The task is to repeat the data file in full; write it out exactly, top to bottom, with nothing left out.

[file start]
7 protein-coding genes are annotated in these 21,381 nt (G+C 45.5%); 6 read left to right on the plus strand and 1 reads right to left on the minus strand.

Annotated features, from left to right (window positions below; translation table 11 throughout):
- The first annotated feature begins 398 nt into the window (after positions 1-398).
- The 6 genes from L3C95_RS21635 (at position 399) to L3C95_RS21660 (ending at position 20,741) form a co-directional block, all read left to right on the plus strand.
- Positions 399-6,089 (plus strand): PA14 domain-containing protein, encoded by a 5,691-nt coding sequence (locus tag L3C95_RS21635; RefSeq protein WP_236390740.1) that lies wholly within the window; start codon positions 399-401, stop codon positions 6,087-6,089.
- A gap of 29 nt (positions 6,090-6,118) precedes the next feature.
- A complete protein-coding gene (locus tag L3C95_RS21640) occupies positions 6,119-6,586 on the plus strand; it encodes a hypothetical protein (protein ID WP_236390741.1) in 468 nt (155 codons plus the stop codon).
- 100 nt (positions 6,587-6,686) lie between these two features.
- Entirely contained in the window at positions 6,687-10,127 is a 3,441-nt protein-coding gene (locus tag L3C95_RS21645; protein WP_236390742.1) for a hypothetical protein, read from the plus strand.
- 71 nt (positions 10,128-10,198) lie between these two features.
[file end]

7 protein-coding genes are annotated in these 21,381 nt (G+C 45.5%); 6 read left to right on the plus strand and 1 reads right to left on the minus strand.

Annotated features, from left to right (window positions below; translation table 11 throughout):
- The first annotated feature begins 398 nt into the window (after positions 1-398).
- The 6 genes from L3C95_RS21635 (at position 399) to L3C95_RS21660 (ending at position 20,741) form a co-directional block, all read left to right on the plus strand.
- Positions 399-6,089 (plus strand): PA14 domain-containing protein, encoded by a 5,691-nt coding sequence (locus tag L3C95_RS21635; RefSeq protein WP_236390740.1) that lies wholly within the window; start codon positions 399-401, stop codon positions 6,087-6,089.
- A gap of 29 nt (positions 6,090-6,118) precedes the next feature.
- A complete protein-coding gene (locus tag L3C95_RS21640) occupies positions 6,119-6,586 on the plus strand; it encodes a hypothetical protein (protein ID WP_236390741.1) in 468 nt (155 codons plus the stop codon).
- 100 nt (positions 6,587-6,686) lie between these two features.
- Entirely contained in the window at positions 6,687-10,127 is a 3,441-nt protein-coding gene (locus tag L3C95_RS21645; protein WP_236390742.1) for a hypothetical protein, read from the plus strand.
- 71 nt (positions 10,128-10,198) lie between these two features.